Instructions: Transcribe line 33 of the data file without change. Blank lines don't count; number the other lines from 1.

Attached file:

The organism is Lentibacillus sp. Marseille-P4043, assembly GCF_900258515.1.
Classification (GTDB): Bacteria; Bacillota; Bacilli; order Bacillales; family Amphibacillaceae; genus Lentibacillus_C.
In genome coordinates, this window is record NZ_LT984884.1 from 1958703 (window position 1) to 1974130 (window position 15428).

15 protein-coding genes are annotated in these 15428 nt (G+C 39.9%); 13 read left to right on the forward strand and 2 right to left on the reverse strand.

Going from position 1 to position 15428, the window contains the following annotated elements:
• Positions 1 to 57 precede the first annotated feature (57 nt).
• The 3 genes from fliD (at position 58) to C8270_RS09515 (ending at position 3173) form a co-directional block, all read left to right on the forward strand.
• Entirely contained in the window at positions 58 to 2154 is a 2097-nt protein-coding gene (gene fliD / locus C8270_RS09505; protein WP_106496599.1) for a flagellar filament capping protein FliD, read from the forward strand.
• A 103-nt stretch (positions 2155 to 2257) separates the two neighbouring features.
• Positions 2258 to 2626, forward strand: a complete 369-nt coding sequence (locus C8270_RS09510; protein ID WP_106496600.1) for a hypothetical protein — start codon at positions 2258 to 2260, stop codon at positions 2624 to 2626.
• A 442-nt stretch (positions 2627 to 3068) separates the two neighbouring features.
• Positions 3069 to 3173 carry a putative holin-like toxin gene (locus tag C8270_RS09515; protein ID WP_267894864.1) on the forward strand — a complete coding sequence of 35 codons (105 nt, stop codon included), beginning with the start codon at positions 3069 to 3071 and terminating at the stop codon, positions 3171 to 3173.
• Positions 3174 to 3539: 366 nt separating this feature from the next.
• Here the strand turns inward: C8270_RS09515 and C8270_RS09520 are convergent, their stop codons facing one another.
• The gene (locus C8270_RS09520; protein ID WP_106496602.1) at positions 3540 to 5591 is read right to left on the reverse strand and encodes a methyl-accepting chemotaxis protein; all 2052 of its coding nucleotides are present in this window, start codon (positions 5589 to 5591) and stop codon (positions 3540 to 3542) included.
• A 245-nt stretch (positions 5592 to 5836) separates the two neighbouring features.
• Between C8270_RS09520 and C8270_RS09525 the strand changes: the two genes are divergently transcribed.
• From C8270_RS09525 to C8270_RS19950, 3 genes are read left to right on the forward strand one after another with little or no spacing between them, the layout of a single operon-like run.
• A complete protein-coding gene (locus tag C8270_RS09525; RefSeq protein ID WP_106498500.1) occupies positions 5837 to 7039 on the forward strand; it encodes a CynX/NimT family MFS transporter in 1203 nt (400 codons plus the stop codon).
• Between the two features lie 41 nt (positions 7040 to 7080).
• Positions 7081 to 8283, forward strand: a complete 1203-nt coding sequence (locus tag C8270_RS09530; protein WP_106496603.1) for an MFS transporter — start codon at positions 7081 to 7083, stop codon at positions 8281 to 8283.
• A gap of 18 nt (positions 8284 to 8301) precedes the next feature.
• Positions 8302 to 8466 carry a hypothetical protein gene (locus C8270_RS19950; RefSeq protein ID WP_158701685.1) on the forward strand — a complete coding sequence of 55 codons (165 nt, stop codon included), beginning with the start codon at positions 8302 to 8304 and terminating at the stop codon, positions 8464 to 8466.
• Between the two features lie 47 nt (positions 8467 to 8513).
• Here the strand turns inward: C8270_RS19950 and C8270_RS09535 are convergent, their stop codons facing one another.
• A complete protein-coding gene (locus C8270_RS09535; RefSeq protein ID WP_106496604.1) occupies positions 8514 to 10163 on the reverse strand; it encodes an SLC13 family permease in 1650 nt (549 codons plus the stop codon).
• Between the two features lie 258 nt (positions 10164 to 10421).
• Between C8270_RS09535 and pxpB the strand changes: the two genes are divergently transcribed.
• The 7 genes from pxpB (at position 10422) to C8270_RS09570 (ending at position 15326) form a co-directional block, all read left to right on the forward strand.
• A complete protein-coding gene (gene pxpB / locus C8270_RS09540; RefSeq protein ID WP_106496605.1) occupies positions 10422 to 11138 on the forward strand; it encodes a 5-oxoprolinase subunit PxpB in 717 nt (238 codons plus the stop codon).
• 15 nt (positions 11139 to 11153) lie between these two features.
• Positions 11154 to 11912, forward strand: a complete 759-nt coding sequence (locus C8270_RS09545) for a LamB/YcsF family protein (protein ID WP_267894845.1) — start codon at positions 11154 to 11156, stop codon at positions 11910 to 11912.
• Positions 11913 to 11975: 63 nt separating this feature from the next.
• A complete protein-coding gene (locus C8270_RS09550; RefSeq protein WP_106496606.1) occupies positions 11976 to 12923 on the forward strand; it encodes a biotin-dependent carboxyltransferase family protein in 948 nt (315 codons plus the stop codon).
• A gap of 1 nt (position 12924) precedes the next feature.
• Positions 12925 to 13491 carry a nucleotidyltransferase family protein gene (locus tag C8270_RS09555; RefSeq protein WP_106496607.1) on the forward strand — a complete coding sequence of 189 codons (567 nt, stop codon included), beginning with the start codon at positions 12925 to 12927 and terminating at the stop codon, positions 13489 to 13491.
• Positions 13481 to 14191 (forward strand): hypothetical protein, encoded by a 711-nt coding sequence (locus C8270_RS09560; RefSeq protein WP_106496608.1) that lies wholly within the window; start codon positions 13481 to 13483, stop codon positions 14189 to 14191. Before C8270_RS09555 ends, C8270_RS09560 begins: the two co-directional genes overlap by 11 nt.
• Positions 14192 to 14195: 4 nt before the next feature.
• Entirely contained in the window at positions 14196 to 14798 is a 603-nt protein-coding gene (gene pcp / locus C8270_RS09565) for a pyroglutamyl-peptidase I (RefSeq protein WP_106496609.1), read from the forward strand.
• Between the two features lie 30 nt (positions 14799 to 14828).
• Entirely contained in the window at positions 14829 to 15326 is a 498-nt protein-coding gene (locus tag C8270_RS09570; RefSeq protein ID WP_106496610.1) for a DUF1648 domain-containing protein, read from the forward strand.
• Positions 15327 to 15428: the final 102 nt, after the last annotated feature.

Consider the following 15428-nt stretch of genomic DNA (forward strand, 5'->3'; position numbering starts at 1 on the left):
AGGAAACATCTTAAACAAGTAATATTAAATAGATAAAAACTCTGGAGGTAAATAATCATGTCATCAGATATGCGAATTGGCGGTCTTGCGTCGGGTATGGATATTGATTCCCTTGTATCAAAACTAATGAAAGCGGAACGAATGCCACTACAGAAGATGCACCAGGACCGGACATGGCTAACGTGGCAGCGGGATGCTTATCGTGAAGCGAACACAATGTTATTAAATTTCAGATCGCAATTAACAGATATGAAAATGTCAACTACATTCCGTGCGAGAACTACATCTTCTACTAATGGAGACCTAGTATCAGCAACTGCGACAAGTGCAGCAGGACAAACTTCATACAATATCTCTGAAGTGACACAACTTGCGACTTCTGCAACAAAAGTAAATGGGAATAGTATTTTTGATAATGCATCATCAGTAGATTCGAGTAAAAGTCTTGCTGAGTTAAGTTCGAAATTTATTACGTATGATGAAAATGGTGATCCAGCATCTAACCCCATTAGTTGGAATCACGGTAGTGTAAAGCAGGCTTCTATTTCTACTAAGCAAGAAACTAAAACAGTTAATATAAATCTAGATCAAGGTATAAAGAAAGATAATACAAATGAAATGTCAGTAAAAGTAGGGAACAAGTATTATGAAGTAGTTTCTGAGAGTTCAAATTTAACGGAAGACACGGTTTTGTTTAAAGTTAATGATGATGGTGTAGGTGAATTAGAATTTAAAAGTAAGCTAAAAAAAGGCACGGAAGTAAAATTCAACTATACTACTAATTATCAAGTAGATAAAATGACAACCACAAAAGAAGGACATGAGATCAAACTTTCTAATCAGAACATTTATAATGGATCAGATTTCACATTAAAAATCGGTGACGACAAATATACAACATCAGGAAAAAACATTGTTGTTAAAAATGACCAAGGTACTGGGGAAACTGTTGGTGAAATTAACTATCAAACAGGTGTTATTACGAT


• Positions 11913 to 11975: 63 nt separating this feature from the next.